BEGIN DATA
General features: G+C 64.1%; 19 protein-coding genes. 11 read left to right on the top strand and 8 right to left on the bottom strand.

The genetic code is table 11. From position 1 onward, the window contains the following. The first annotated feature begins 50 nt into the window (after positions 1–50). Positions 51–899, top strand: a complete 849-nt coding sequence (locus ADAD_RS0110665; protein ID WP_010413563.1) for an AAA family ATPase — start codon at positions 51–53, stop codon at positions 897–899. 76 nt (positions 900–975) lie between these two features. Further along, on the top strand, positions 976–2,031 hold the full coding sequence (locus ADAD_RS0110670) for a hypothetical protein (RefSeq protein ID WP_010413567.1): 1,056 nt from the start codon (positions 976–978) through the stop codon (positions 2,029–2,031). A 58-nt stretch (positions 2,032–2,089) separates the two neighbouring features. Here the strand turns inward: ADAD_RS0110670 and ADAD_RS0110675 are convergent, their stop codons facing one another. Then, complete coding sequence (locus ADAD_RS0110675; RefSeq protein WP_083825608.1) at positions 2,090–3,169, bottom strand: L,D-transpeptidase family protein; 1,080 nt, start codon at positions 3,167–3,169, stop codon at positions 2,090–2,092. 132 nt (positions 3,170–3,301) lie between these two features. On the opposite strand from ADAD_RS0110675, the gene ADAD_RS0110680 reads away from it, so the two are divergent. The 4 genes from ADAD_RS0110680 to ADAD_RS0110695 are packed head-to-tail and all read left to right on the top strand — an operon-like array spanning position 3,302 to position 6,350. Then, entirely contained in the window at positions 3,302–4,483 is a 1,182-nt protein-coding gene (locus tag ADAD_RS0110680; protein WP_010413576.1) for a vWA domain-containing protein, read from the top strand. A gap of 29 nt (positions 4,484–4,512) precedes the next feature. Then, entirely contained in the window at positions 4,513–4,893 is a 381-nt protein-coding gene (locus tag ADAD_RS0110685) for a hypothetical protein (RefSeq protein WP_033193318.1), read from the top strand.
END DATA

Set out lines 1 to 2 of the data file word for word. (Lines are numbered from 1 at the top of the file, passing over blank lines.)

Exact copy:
General features: G+C 64.1%; 19 protein-coding genes. 11 read left to right on the top strand and 8 right to left on the bottom strand.

The genetic code is table 11. From position 1 onward, the window contains the following. The first annotated feature begins 50 nt into the window (after positions 1–50). Positions 51–899, top strand: a complete 849-nt coding sequence (locus ADAD_RS0110665; protein ID WP_010413563.1) for an AAA family ATPase — start codon at positions 51–53, stop codon at positions 897–899. 76 nt (positions 900–975) lie between these two features. Further along, on the top strand, positions 976–2,031 hold the full coding sequence (locus ADAD_RS0110670) for a hypothetical protein (RefSeq protein ID WP_010413567.1): 1,056 nt from the start codon (positions 976–978) through the stop codon (positions 2,029–2,031). A 58-nt stretch (positions 2,032–2,089) separates the two neighbouring features. Here the strand turns inward: ADAD_RS0110670 and ADAD_RS0110675 are convergent, their stop codons facing one another. Then, complete coding sequence (locus ADAD_RS0110675; RefSeq protein WP_083825608.1) at positions 2,090–3,169, bottom strand: L,D-transpeptidase family protein; 1,080 nt, start codon at positions 3,167–3,169, stop codon at positions 2,090–2,092. 132 nt (positions 3,170–3,301) lie between these two features. On the opposite strand from ADAD_RS0110675, the gene ADAD_RS0110680 reads away from it, so the two are divergent. The 4 genes from ADAD_RS0110680 to ADAD_RS0110695 are packed head-to-tail and all read left to right on the top strand — an operon-like array spanning position 3,302 to position 6,350. Then, entirely contained in the window at positions 3,302–4,483 is a 1,182-nt protein-coding gene (locus tag ADAD_RS0110680; protein WP_010413576.1) for a vWA domain-containing protein, read from the top strand. A gap of 29 nt (positions 4,484–4,512) precedes the next feature. Then, entirely contained in the window at positions 4,513–4,893 is a 381-nt protein-coding gene (locus tag ADAD_RS0110685) for a hypothetical protein (RefSeq protein WP_033193318.1), read from the top strand.